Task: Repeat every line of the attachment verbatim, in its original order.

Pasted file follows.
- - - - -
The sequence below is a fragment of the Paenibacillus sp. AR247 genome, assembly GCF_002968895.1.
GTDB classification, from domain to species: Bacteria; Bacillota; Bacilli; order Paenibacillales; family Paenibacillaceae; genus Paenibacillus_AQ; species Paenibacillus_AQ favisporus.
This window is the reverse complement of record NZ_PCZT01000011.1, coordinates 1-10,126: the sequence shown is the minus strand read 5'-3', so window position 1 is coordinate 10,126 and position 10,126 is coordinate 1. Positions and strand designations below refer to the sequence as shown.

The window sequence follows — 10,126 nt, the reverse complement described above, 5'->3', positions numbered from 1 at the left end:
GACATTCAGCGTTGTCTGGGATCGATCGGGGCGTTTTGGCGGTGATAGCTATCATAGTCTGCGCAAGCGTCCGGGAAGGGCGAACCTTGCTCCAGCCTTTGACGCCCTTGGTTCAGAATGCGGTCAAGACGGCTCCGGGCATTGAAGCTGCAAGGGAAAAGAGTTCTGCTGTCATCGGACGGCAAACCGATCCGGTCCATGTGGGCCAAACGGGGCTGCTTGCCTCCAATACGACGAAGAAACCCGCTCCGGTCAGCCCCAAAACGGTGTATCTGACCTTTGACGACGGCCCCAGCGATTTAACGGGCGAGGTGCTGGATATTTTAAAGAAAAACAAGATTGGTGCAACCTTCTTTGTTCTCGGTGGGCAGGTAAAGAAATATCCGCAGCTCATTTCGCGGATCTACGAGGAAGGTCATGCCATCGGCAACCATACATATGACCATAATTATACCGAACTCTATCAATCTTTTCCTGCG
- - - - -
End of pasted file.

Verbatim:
The sequence below is a fragment of the Paenibacillus sp. AR247 genome, assembly GCF_002968895.1.
GTDB classification, from domain to species: Bacteria; Bacillota; Bacilli; order Paenibacillales; family Paenibacillaceae; genus Paenibacillus_AQ; species Paenibacillus_AQ favisporus.
This window is the reverse complement of record NZ_PCZT01000011.1, coordinates 1-10,126: the sequence shown is the minus strand read 5'-3', so window position 1 is coordinate 10,126 and position 10,126 is coordinate 1. Positions and strand designations below refer to the sequence as shown.

The window sequence follows — 10,126 nt, the reverse complement described above, 5'->3', positions numbered from 1 at the left end:
GACATTCAGCGTTGTCTGGGATCGATCGGGGCGTTTTGGCGGTGATAGCTATCATAGTCTGCGCAAGCGTCCGGGAAGGGCGAACCTTGCTCCAGCCTTTGACGCCCTTGGTTCAGAATGCGGTCAAGACGGCTCCGGGCATTGAAGCTGCAAGGGAAAAGAGTTCTGCTGTCATCGGACGGCAAACCGATCCGGTCCATGTGGGCCAAACGGGGCTGCTTGCCTCCAATACGACGAAGAAACCCGCTCCGGTCAGCCCCAAAACGGTGTATCTGACCTTTGACGACGGCCCCAGCGATTTAACGGGCGAGGTGCTGGATATTTTAAAGAAAAACAAGATTGGTGCAACCTTCTTTGTTCTCGGTGGGCAGGTAAAGAAATATCCGCAGCTCATTTCGCGGATCTACGAGGAAGGTCATGCCATCGGCAACCATACATATGACCATAATTATACCGAACTCTATCAATCTTTTCCTGCG